Five percent between Gartner, IDC, and Counterpoint is not a big difference. But it also is not rocket science, if you have a decent finger on the pulse (or simply read the business section of the paper (err, I mean Yahoo), or just take in what is happening, globally, such as the pandemic. Those sources are nice to give one a flyover of what the industry is doing. And since they are generally accurate, and OEMs can plug them into their business models as data to help them forecast.
But the real success is in being able to hit the numbers before the results are in. Kind of like betting on the horses or blackjack. The more you understand, the better are your chances of success.
That is done regularly, as well. For example, Analysys Mason expects the telecom industry to grow a modest 1 percent next year. And recently I received a report from ABI predicting technology trends and markets for 2021. I will revisit these at the end of 2010 just for fun.
Forecasting is a tricky business. A couple of months ago, the majority of the analysts in this space predicted a “supercycle” of 5G activity following Apple’s entry into the 5G space and Verizon’s media blitz that “5G just got real.” I had presented my case on why there would not be a supercycle a few columns ago. And a couple of months later – still no supercycle.
It is not that I am any smarter than anyone else. As an editor, and being in the industry for 30+ years, my livelihood does not depend upon accurate forecasts when I occasionally dip my toe in those waters. But my credibility does. It would be foolish to go out on a limb unless I have a high degree of confidence in what I pen.
Some forecasting is relatively straightforward – ya know, past performance being an indicator of future potential – Christmas buying, for example. It is a pretty safe bet that this case can be forecasted, with a relatively high degree of accuracy, by simply watching the state of the economy. As well, all things being equal (no pandemic or other global crisis) adding gains is generally a safe bet since the mathematical algorithms developed to analyze past data are relatively reliable.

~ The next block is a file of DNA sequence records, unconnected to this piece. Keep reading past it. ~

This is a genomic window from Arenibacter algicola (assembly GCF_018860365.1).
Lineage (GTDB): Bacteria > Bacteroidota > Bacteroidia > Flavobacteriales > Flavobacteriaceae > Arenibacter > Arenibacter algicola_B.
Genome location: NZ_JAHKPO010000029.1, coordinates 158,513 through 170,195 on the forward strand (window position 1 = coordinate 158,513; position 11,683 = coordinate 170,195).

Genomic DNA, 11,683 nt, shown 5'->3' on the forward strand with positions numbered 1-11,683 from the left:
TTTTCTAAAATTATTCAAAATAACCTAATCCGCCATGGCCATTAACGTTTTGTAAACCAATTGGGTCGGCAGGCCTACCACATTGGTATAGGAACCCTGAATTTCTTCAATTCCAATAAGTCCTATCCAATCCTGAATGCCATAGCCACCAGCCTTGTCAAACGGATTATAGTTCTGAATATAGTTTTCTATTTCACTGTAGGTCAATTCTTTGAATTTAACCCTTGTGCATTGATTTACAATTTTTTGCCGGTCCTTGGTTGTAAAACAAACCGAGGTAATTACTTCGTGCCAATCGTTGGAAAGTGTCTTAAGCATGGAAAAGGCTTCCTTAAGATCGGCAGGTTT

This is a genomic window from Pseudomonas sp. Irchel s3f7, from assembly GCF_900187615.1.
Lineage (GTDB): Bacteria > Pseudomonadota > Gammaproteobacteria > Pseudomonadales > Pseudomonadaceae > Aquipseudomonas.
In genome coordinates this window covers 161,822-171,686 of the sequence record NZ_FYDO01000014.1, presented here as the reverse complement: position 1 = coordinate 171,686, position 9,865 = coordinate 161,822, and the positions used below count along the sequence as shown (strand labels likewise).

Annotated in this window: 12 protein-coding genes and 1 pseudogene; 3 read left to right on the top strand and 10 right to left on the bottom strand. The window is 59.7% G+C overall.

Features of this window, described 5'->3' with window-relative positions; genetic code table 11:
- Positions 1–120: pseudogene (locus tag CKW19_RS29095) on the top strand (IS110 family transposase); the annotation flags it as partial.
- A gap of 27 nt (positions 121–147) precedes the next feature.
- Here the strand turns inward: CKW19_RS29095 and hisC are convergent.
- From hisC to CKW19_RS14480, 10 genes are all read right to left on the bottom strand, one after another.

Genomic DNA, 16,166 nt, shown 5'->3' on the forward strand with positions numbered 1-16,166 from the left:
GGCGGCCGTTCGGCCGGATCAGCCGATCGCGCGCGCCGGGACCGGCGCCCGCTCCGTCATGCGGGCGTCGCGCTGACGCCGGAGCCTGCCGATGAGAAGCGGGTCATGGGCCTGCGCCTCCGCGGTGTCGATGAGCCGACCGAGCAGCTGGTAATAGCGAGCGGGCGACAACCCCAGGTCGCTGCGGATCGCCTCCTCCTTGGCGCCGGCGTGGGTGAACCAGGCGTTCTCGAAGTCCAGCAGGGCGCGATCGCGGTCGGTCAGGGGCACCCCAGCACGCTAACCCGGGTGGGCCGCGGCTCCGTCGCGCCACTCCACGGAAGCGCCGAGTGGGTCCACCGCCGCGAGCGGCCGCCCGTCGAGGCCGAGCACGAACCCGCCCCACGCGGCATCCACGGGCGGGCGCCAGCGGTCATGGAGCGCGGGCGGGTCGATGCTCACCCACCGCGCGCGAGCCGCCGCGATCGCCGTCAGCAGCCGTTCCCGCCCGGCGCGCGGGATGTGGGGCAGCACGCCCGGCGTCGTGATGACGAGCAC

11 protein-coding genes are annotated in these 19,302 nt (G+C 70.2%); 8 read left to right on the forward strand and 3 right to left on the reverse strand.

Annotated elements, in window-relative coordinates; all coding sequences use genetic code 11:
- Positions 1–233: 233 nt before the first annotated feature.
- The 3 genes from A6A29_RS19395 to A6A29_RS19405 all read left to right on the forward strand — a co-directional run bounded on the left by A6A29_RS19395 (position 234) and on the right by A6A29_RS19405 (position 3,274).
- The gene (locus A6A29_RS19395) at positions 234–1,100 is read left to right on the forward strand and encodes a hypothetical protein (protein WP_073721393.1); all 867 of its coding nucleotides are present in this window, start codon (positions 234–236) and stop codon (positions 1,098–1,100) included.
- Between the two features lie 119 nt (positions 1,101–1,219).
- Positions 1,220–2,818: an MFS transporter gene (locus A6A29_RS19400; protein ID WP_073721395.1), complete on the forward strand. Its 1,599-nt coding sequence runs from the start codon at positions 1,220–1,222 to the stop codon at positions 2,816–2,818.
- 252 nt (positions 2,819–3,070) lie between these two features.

As well, many seem to think (or wish) that China is done in the telecom infrastructure space and Ericsson, Nokia, Samsung, and others are the new superheroes of 5G. That is a bad assumption and if you are an analyst, counting them out of your predictions is a mistake. In fact, according to Stefan Pongratz, a Dell’Oro analyst, Huawei and ZTE were the only telecom vendors to show growth for the first three quarters of 2020 despite the Trump administration’s attempts to bury them.
Regardless of how the China landscape is at present, they have tremendous resources at their disposal. Their 5G business is booming at home and do not think nations will not want their advanced technology as the 5G ecosystem evolves. That has fooled some of the analysts recently.
China, Huawei and ZTE particularly, continues to advance 5G technology faster than any other country. The same with AI. The past administration’s ridiculous position has, certainly, put a crimp in their global presence.
However, the United Statesand its allies are not the only game in town. And now that Trump, Barr, Pompeo, and the like are finished, I am confident that the new administration, and our allies, free from American bullying, will revisit the global wireless, semiconductor, AI, and other technology ecosystems and try to reach a more amicable coexistence.
We do not have to sit around the fireplace and sing Kumbaya with China. But we would be smart to take a step back and see how to develop a global 5G ecosystem where we can all get along.
Developing individual nation ecosystems will not work out well for anyone. That will certainly do us more harm than good.
It will certainly be an interesting ride in the next few months and to see how the analysis sector deals with all of this, going forward.